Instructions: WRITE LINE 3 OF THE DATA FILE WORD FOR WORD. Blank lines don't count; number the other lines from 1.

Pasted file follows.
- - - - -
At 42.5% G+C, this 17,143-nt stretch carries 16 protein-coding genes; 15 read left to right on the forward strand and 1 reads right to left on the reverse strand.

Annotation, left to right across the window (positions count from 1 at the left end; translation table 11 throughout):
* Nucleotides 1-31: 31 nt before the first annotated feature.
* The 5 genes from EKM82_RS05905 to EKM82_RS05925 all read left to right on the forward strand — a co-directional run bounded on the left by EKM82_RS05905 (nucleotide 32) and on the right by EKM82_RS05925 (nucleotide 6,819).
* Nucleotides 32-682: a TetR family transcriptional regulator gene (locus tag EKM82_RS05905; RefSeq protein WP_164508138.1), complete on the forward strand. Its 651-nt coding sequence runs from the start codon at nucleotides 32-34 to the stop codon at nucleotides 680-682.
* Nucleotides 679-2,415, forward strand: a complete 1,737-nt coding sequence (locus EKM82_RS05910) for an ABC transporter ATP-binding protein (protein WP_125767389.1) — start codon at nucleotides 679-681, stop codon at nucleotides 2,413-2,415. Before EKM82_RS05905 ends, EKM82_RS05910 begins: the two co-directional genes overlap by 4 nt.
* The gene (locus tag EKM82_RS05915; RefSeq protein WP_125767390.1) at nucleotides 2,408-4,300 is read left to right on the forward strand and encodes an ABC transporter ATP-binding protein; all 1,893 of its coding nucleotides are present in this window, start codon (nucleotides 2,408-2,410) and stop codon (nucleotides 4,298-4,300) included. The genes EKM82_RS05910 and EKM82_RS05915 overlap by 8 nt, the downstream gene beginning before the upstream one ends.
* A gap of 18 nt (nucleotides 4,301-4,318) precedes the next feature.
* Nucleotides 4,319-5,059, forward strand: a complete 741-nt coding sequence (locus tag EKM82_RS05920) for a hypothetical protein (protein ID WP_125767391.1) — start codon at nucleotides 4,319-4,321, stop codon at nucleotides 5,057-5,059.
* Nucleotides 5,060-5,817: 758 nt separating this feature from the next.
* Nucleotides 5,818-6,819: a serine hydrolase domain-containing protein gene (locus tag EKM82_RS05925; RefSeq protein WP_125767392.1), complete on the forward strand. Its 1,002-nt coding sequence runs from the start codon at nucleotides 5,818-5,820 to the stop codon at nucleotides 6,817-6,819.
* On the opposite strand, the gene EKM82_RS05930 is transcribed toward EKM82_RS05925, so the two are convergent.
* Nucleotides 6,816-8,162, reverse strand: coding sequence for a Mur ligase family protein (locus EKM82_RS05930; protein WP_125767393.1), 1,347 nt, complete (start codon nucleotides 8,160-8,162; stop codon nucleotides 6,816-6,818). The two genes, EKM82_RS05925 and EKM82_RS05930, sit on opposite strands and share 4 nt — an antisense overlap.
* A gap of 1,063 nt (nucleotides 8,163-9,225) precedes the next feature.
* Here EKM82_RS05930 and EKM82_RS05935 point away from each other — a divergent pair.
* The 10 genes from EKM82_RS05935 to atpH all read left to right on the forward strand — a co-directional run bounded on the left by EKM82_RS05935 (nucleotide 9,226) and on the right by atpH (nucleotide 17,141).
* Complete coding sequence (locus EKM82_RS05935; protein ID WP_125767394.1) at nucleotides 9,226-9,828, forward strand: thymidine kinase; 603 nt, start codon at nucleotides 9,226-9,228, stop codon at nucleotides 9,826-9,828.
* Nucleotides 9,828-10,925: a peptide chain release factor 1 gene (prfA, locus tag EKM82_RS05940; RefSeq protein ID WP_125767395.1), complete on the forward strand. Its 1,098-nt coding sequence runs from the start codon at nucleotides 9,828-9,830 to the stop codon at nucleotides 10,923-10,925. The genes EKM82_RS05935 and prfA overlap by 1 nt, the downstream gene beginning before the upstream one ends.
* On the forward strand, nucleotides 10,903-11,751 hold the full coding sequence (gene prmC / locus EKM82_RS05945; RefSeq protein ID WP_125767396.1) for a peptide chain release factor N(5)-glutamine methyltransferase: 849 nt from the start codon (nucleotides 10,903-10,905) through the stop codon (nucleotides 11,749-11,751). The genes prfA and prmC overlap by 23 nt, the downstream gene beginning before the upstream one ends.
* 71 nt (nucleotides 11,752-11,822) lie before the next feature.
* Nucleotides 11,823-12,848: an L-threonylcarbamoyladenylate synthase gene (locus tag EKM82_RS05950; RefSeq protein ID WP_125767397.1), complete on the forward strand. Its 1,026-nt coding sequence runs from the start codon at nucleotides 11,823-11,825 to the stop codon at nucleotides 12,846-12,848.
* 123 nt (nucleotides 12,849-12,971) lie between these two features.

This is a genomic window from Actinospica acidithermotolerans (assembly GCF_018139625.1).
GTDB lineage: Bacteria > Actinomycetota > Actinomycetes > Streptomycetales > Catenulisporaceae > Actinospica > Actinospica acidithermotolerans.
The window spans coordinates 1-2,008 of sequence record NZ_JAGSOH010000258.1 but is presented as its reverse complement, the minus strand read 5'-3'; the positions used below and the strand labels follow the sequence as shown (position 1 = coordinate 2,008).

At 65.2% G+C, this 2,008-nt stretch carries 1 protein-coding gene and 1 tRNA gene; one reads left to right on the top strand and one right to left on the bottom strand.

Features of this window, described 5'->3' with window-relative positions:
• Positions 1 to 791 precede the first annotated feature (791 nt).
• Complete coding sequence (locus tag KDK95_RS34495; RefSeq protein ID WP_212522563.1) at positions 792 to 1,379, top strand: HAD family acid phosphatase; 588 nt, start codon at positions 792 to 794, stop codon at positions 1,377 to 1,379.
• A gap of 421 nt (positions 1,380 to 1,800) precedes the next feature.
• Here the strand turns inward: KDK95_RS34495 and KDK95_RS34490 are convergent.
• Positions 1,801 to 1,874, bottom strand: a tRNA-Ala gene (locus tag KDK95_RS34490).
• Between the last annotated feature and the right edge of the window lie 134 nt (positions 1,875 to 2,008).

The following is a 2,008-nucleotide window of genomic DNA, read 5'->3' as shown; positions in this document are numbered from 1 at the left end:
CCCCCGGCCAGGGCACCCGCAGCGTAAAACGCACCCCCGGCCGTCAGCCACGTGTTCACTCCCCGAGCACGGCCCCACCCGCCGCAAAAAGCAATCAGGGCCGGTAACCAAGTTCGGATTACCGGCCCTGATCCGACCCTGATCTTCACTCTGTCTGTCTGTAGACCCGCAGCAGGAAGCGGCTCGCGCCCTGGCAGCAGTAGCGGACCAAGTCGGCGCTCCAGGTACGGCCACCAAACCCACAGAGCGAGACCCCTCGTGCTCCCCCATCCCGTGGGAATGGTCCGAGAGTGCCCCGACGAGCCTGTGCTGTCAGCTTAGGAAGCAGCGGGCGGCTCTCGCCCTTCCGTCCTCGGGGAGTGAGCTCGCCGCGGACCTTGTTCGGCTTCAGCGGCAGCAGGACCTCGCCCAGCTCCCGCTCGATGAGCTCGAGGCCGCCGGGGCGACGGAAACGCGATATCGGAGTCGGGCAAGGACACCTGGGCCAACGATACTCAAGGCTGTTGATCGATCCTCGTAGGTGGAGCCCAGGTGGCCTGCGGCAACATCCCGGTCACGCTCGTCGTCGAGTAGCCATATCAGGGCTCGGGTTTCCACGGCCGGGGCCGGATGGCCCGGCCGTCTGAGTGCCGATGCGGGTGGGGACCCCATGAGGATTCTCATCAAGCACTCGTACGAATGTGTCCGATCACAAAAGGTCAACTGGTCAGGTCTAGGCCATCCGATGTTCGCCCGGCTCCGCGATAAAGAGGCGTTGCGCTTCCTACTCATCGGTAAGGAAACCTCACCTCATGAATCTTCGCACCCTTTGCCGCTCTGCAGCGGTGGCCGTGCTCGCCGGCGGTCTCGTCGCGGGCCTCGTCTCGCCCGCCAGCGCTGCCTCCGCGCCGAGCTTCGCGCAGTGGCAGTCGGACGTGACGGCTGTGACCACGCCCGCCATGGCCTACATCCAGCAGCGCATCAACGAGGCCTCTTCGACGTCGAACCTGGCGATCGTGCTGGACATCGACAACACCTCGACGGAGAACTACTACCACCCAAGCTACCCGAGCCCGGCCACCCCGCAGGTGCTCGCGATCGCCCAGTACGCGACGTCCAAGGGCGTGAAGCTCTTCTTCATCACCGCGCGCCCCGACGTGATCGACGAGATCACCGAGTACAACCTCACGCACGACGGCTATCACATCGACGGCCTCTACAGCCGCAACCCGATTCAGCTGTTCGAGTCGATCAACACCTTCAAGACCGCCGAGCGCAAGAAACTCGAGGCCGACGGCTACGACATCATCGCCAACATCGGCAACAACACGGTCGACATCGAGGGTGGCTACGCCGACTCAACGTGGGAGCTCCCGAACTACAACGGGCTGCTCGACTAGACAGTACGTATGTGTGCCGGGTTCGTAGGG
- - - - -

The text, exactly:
* Nucleotides 1-31: 31 nt before the first annotated feature.